Theresa May's Time Is Up. The political crisis in the United Kingdom keeps intensifying, as Prime Minister Theresa May promised her Conservative Party that she will announce the date of her resignation in June, and the talks between the government and Labour over a joint Brexit plan ended without an agreement. May's next move is to put the withdrawal agreement bill to a vote in the House of Commons in June, hoping that a strong performance by the Brexit Party, which wants a hard exit from the European Union, in next week's European Parliament elections will persuade Conservative members of Parliament to finally make Brexit happen. But even if the Commons rejects May's Brexit plan again, the rejection probably will not mean an immediate hard Brexit, as the Conservatives will then have to appoint a new leader, and then the Commons will begin its summer recess. These are all time-consuming developments that will probably delay any crucial decisions on Brexit.
On Our Minds
Colombian Peace Deal Under Threat. The release of a former militant leader wanted for drug trafficking is driving uncertainty over whether the rest of the rebels of the Revolutionary Armed Forces of Colombia (FARC) will lose faith in their peace agreement with the government. Colombia's Special Jurisdiction for Peace (JEP), a government entity overseeing amnesty agreements with the FARC, released Seuxis Hernandez this week. Hernandez faced extradition to the United States on charges of trafficking cocaine. But the Colombian government is simultaneously appealing the decision at the JEP and considering opening a new criminal investigation against Hernandez. Should Hernandez end up with new charges against him, the remainder of the rebel leaders may lose faith in the overall peace agreement. They likely would then drop out of the deal and retaliate through terrorist bombings and return to violent criminal activity across Colombia's rural hinterland.
Another Mandate for Modi? The world's largest democratic contest is drawing to a close. On May 19, the seventh and final phase of India's general election will take place. After five years in power, Prime Minister Narendra Modi's Bharatiya Janata Party (BJP) is hoping for another majority victory when results are announced May 23. But the electorate could deliver a fractured mandate in which the BJP finds itself at the center of a coalition under its National Democratic Alliance — if it returns to power at all. That outcome would likely stoke investor concerns that India's already fractious political system will enter an even more contentious phase that can hinder long-pending reforms on land and labor. Whatever government takes power in New Delhi, its primary challenge will hinge on creating more jobs in a rapidly expanding economy, asserting India's power in a challenging geopolitical environment and delivering a higher standard of living for a huge population.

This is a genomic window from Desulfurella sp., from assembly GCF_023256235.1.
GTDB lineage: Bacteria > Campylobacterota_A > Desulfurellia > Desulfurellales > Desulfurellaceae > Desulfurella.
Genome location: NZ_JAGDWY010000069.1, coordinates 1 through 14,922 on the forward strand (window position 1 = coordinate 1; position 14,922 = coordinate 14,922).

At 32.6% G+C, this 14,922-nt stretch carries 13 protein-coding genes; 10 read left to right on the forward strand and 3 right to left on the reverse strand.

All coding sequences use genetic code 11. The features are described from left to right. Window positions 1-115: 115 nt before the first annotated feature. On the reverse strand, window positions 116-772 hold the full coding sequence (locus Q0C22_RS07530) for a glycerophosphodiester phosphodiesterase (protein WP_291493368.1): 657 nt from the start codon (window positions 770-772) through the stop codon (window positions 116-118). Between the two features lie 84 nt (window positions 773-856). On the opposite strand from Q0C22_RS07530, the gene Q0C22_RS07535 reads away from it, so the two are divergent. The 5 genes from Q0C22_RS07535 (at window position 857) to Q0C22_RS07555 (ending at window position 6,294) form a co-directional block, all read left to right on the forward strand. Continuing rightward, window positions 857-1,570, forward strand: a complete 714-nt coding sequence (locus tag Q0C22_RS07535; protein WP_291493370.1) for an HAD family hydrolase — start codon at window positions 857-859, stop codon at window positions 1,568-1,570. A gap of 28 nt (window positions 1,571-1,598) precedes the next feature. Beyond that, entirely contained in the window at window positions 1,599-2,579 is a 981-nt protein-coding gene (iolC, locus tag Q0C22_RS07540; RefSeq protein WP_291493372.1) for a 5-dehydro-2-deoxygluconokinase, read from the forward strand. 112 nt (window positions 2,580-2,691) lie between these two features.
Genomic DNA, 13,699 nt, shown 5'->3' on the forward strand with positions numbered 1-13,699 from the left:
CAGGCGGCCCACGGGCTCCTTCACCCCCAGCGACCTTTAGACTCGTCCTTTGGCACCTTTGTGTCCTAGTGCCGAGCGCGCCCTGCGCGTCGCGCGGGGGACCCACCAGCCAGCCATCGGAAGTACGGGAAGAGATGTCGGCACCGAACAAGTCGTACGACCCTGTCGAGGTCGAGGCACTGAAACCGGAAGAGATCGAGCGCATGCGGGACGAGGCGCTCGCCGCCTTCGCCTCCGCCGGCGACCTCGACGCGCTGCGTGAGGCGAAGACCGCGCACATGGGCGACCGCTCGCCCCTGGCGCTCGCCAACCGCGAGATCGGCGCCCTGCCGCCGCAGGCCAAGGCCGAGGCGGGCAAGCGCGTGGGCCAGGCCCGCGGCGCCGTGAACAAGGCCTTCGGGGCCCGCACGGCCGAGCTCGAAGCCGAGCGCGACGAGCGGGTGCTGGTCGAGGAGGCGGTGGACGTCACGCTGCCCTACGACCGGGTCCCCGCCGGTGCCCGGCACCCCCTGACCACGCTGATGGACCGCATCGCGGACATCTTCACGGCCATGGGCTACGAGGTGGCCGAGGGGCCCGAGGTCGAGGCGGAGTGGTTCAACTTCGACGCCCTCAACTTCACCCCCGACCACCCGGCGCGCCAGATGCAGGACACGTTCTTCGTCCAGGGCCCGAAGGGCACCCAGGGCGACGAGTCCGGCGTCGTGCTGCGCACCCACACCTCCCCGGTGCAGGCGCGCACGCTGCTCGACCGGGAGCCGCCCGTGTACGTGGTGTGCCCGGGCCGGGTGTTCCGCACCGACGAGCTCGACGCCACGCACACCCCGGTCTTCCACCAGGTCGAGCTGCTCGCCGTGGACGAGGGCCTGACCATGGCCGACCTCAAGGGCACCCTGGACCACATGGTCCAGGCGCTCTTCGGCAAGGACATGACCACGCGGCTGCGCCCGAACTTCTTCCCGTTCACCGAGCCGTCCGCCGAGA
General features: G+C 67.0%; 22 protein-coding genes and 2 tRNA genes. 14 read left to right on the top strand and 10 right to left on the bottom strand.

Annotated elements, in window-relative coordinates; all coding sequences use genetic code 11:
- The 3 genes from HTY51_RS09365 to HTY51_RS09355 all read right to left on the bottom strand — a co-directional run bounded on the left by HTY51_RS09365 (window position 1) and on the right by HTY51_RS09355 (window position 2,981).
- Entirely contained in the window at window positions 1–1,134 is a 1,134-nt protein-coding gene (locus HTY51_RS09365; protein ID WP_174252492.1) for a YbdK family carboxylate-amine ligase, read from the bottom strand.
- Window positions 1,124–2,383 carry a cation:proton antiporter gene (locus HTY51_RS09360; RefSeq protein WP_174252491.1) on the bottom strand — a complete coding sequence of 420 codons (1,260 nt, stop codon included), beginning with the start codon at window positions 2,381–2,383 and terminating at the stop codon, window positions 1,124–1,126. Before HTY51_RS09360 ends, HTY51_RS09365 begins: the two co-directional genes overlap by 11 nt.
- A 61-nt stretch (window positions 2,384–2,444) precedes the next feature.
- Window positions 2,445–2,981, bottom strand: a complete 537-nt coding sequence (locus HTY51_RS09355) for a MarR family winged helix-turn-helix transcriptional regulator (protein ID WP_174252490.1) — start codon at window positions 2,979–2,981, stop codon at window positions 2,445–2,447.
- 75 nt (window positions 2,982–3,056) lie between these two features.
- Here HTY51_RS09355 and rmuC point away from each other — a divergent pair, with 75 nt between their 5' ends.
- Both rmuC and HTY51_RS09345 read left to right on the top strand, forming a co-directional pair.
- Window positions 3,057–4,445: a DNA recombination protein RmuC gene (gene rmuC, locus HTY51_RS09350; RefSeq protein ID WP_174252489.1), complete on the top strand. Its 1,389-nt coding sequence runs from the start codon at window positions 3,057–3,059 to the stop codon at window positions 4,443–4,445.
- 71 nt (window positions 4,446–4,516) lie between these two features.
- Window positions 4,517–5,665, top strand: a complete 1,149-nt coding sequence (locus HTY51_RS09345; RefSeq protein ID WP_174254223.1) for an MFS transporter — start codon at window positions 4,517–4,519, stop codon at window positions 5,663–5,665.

The White House on Pacific Island Time. Next week, the White House will turn its attention to an often-neglected arena of the U.S.-China great power competition. On May 21, President Trump will hold a first-time exclusive meeting in Washington with his counterparts from the three tiny Pacific island countries of Palau, the Republic of the Marshall Islands and the Federated States of Micronesia. On the agenda will be the future of relations under their respective compacts of free association with the United States, through which Washington has long channeled defense and economic benefits, and relations with Taiwan. With the financial aspects of these arrangements phasing out in 2024, these countries face an uncertain future — worrisome to Washington as Beijing expands its outreach in the vast maritime expanse of Oceania.
Brazilian Protests Highlight Broader Pension Issue. Tens of thousands of Brazilians rallied on May 15 against President Jair Bolsonaro's efforts to freeze public education spending. The protests attracted our attention because they also featured labor unions opposing the government's pension reform plan. The pension reform is intended to reduce Brazil's heavy social security burden, estimated at nearly 45 percent of the federal budget for 2018. But reforming the pension system will be broadly unpopular, since it would delay pension payouts. Rising union resistance to the pension reform will be crucial to monitor, because protester turnout against the reform may grow due to Bolsonaro's politically polarizing rhetoric. If mass protests turn legislators against the reform, then investors and holders of Brazilian debt will begin to worry more about the country's longer-term financial stability.
In Case You Missed It
On Our Calendar
In the coming week, voting in India's general election ends, with results scheduled to be released on May 23; voting begins in European Parliament elections; and U.S. President Donald Trump visits Japan. For more, see our Geopolitical Calendar.